April 3, 1968. Room 306, the Lorraine Motel, Memphis. The smell of cigarettes and coffee hangs thick in the air as Dr. Martin Luther King Jr. winds down from a day of preaching and marching.
Winner of the 2010 Olivier Award for Best New Play, Katori Hall’s fictional account of the quieter moments of King’s life chips away at the myth of the great man and exposes fears about his family, his country and the ever-looming threat of a violent death. Set during the height of America’s Civil Rights Movement, this sharp and powerful play confronts the legend and his legacy in a new production directed by Roy Alexander Weise.
The Mountaintop is designed by Rajha Shakiry with light by Lizzie Powell, sound by George Dennis, video by Nina Dunn, movement by Jenni Jackson, voice by Hazel Holder and casting by Arthur Carrington.
Roy Alexander Weise is the 19th annual winner of the James Menzies-Kitchin Award for which he receives a bursary of £25,000 to direct The Mountaintop. He was the runner up for the JMK Award in 2014. In June 2016, Roy made his professional debut with Stone Face by Eve Leigh (Finborough Theatre). Other Assistant Director credits include: Hangmen (Royal Court and West End). Previously Associate Artist at The Red Room, in 2014 he was the BBC Theatre Fellow at the Bush Theatre and the Lyric Hammersmith. His television credits include Trainee Director on Invisible (Red Room/Ballet Boys/C4). Roy is now Associate Director at Harts Theatre Company, Director and Lead Acting Tutor at Young & Talented School of Stage & Screen and is a member of the Young Vic’s Genesis Directors Network.
Gbolahan Obisesan is currently Genesis Fellow at the Young Vic, a two-year grant supported by the Genesis Foundation. His acting credits include: Concrete Jungle (Courtyard Theatre), and The Arbitrary Adventures of an Accidental Terrorist (Lyric Hammersmith). His previous work at the Young Vic includes direction of Cuttin’ It by Charlene James and Sus by Barrie Keeffe (as the recipient of the 2009 Jerwood Directors Award); Feast (co-written with Yunior García Aguilera, Rotimi Babatunde, Marcos Barbosa and Tanya Barfield) directed by Rufus Norris and his play Mad About The Boy directed by Ria Parry. The production subsequently toured to venues around the UK. Gbolahan’s play Zaina and Aadam will be performed as part of the Bush Theatre’s This Place We Know Season in September 2016.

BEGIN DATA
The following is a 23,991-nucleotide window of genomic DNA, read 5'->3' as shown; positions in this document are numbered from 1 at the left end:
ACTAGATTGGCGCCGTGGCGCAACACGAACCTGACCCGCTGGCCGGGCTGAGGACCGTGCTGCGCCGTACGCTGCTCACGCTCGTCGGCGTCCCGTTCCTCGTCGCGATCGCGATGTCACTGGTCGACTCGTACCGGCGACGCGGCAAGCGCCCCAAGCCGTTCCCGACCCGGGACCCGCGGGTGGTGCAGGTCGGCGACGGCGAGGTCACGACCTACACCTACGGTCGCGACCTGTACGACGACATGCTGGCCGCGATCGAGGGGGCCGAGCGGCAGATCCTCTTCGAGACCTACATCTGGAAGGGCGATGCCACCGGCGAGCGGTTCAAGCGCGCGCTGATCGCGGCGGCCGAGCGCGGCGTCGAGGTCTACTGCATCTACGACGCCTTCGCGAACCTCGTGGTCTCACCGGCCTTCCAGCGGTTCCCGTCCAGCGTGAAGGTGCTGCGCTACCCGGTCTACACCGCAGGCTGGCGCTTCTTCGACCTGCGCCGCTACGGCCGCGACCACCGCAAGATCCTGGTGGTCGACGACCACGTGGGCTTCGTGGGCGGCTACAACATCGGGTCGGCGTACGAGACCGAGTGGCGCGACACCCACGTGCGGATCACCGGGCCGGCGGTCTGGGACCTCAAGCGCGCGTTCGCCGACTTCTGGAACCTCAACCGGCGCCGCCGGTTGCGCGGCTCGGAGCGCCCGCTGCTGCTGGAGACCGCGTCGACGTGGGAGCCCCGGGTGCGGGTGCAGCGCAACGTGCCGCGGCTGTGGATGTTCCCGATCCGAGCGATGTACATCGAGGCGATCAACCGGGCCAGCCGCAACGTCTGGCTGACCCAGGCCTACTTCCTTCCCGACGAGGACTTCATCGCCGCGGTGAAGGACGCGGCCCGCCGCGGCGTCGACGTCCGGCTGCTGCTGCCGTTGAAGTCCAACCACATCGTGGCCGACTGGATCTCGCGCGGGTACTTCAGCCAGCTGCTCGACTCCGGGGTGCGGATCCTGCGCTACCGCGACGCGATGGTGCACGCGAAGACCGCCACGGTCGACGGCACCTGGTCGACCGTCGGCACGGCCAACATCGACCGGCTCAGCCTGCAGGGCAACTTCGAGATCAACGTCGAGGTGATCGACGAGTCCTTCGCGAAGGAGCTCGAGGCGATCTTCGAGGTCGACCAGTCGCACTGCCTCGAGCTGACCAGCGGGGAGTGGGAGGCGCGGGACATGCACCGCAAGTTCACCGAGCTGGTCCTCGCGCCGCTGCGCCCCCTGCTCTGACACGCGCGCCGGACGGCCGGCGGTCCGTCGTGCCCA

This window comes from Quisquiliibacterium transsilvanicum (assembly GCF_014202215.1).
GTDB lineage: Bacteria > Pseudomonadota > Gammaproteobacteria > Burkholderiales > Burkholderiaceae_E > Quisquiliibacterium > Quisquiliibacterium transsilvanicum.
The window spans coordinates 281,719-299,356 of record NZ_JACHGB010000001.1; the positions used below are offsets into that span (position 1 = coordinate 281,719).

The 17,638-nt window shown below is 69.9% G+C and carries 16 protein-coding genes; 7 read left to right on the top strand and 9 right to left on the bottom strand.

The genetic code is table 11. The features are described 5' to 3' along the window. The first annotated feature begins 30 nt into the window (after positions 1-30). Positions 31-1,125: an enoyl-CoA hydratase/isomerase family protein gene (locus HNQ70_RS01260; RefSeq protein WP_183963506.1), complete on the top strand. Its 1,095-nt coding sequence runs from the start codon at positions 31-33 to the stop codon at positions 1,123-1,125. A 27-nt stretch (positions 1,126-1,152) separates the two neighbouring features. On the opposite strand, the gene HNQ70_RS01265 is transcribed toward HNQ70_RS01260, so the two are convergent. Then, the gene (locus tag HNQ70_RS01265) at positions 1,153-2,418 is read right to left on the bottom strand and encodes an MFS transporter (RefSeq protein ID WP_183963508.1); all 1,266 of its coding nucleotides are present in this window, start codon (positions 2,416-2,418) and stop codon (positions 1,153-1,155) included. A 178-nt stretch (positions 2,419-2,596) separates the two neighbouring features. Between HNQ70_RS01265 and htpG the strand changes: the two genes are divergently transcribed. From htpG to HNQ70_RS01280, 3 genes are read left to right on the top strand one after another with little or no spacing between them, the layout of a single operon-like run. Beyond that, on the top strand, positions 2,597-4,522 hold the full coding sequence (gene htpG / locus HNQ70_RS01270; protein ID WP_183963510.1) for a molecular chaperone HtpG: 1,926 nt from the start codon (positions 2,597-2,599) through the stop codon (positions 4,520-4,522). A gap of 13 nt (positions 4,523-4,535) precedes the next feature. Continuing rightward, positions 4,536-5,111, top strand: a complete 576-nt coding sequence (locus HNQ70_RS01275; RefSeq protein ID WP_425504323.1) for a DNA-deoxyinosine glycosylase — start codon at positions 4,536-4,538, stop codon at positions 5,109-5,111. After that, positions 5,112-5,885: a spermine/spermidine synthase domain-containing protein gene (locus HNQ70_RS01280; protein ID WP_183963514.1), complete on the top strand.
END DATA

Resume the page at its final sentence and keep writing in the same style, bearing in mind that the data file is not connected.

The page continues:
Ronkẹ Adékoluẹjo’s theatre credits include: Twelfth Night (Paramount Centre and international tour); The Oresteia (HOME); Pride and Prejudice (Crucible Theatre); The House That Will Not Stand, The Colby Sisters of Pittsburgh (Tricycle Theatre); Anon (Welsh National Opera); and random (Crooked Path). Her TV credits include: Cold Feet, Sick Note, Suspects and the BAFTA Award-nominated Chewing Gum. Ronke will also appear in a BBC 2 adaptation of Zadie Smith’s novel NW. For film, her credits include: One Crazy Thing and the upcoming Ready Player One.
Katori Hall is a journalist and writer from Memphis, Tennessee whose theatre credits include The Mountaintop, which premiered at Theatre503 and transferred to the West End where it won the 2010 Olivier Award for Best New Play. The production subsequently ran on Broadway. Other credits include Hurt Village (Susan Smith Blackburn Prize, 2011), Children of Killers, Hoodoo Love, Remembrance, Saturday Night/Sunday Morning, WHADDABLOODCLOT!!!, Our Lady of Kibeho, Pussy Valley and The Blood Quilt. Her television credits include: The Dial, Legends and a television adaptation of her play, Pussy Valley. Katori is a proud member of Ron Brown Scholar Program, the Coca-Cola Scholar Program, the Dramatists Guild, and the Fellowship of Southern Writers. She is currently a member of the Residency Five at Signature Theatre in New York City. Katori will make her feature directing debut with a film adaptation of her play Hurt Village, which received its world premiere at Signature in 2012.